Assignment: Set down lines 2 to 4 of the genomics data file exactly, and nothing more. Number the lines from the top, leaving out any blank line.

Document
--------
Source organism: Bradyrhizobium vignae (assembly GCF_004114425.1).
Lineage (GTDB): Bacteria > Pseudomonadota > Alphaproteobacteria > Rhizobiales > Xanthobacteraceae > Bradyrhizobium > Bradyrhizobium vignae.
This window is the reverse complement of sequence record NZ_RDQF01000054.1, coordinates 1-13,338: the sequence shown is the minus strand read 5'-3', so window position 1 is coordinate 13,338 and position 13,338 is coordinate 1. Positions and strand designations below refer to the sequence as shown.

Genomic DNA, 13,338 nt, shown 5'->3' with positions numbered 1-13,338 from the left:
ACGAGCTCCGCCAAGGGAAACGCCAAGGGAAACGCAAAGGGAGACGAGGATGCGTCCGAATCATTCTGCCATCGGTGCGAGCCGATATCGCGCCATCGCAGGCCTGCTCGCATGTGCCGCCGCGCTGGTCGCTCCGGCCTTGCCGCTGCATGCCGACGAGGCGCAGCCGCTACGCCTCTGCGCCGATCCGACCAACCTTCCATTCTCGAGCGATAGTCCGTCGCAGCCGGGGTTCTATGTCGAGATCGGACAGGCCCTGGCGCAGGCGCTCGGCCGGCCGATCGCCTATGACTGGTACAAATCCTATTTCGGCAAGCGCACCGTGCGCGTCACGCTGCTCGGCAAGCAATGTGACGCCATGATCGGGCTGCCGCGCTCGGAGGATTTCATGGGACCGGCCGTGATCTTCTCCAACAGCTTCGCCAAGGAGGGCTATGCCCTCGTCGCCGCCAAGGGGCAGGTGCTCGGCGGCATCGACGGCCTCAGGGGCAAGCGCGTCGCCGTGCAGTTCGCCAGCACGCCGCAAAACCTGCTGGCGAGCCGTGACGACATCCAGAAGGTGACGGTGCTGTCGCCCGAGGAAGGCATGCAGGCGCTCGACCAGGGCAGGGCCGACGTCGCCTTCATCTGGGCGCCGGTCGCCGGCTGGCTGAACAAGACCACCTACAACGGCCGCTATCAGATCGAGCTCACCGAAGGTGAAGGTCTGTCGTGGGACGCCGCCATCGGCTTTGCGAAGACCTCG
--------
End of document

Lineage (GTDB): Bacteria > Pseudomonadota > Alphaproteobacteria > Rhizobiales > Xanthobacteraceae > Bradyrhizobium > Bradyrhizobium vignae.
This window is the reverse complement of sequence record NZ_RDQF01000054.1, coordinates 1-13,338: the sequence shown is the minus strand read 5'-3', so window position 1 is coordinate 13,338 and position 13,338 is coordinate 1. Positions and strand designations below refer to the sequence as shown.

Genomic DNA, 13,338 nt, shown 5'->3' with positions numbered 1-13,338 from the left: